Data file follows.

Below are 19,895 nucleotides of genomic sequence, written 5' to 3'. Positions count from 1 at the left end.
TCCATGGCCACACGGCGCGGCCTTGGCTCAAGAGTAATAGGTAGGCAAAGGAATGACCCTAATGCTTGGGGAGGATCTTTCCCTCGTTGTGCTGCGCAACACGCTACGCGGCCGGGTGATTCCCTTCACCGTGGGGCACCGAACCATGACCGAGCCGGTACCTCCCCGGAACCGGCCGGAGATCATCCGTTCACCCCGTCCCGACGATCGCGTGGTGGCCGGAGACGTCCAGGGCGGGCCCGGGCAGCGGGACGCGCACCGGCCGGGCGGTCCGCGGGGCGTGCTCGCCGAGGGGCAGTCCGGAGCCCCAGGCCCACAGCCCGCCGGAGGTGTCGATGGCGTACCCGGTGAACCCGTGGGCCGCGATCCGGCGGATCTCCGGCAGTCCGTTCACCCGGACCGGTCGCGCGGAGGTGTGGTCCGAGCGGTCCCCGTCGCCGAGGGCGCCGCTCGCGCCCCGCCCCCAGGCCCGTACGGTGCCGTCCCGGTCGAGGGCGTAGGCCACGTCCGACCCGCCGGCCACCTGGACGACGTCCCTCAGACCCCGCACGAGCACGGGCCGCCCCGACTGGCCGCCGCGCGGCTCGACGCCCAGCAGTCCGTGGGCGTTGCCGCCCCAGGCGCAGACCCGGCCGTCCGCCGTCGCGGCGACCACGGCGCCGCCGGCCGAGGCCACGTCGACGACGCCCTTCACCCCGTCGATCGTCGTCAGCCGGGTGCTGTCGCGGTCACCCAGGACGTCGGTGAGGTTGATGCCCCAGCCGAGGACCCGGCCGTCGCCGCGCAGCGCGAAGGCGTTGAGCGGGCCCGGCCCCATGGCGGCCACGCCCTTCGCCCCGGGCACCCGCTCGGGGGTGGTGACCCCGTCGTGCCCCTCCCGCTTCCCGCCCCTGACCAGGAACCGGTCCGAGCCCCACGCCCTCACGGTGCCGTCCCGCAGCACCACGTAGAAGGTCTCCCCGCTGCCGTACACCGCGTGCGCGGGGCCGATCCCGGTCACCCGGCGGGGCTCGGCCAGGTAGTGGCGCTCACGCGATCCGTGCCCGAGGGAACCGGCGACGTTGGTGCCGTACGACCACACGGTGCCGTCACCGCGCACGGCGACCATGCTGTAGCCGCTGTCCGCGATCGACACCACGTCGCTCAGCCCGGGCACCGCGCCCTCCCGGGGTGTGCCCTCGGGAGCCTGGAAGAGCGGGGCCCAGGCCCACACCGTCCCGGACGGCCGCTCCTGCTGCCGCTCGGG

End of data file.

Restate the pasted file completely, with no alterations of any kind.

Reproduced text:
Below are 19,895 nucleotides of genomic sequence, written 5' to 3'. Positions count from 1 at the left end.
TCCATGGCCACACGGCGCGGCCTTGGCTCAAGAGTAATAGGTAGGCAAAGGAATGACCCTAATGCTTGGGGAGGATCTTTCCCTCGTTGTGCTGCGCAACACGCTACGCGGCCGGGTGATTCCCTTCACCGTGGGGCACCGAACCATGACCGAGCCGGTACCTCCCCGGAACCGGCCGGAGATCATCCGTTCACCCCGTCCCGACGATCGCGTGGTGGCCGGAGACGTCCAGGGCGGGCCCGGGCAGCGGGACGCGCACCGGCCGGGCGGTCCGCGGGGCGTGCTCGCCGAGGGGCAGTCCGGAGCCCCAGGCCCACAGCCCGCCGGAGGTGTCGATGGCGTACCCGGTGAACCCGTGGGCCGCGATCCGGCGGATCTCCGGCAGTCCGTTCACCCGGACCGGTCGCGCGGAGGTGTGGTCCGAGCGGTCCCCGTCGCCGAGGGCGCCGCTCGCGCCCCGCCCCCAGGCCCGTACGGTGCCGTCCCGGTCGAGGGCGTAGGCCACGTCCGACCCGCCGGCCACCTGGACGACGTCCCTCAGACCCCGCACGAGCACGGGCCGCCCCGACTGGCCGCCGCGCGGCTCGACGCCCAGCAGTCCGTGGGCGTTGCCGCCCCAGGCGCAGACCCGGCCGTCCGCCGTCGCGGCGACCACGGCGCCGCCGGCCGAGGCCACGTCGACGACGCCCTTCACCCCGTCGATCGTCGTCAGCCGGGTGCTGTCGCGGTCACCCAGGACGTCGGTGAGGTTGATGCCCCAGCCGAGGACCCGGCCGTCGCCGCGCAGCGCGAAGGCGTTGAGCGGGCCCGGCCCCATGGCGGCCACGCCCTTCGCCCCGGGCACCCGCTCGGGGGTGGTGACCCCGTCGTGCCCCTCCCGCTTCCCGCCCCTGACCAGGAACCGGTCCGAGCCCCACGCCCTCACGGTGCCGTCCCGCAGCACCACGTAGAAGGTCTCCCCGCTGCCGTACACCGCGTGCGCGGGGCCGATCCCGGTCACCCGGCGGGGCTCGGCCAGGTAGTGGCGCTCACGCGATCCGTGCCCGAGGGAACCGGCGACGTTGGTGCCGTACGACCACACGGTGCCGTCACCGCGCACGGCGACCATGCTGTAGCCGCTGTCCGCGATCGACACCACGTCGCTCAGCCCGGGCACCGCGCCCTCCCGGGGTGTGCCCTCGGGAGCCTGGAAGAGCGGGGCCCAGGCCCACACCGTCCCGGACGGCCGCTCCTGCTGCCGCTCGGG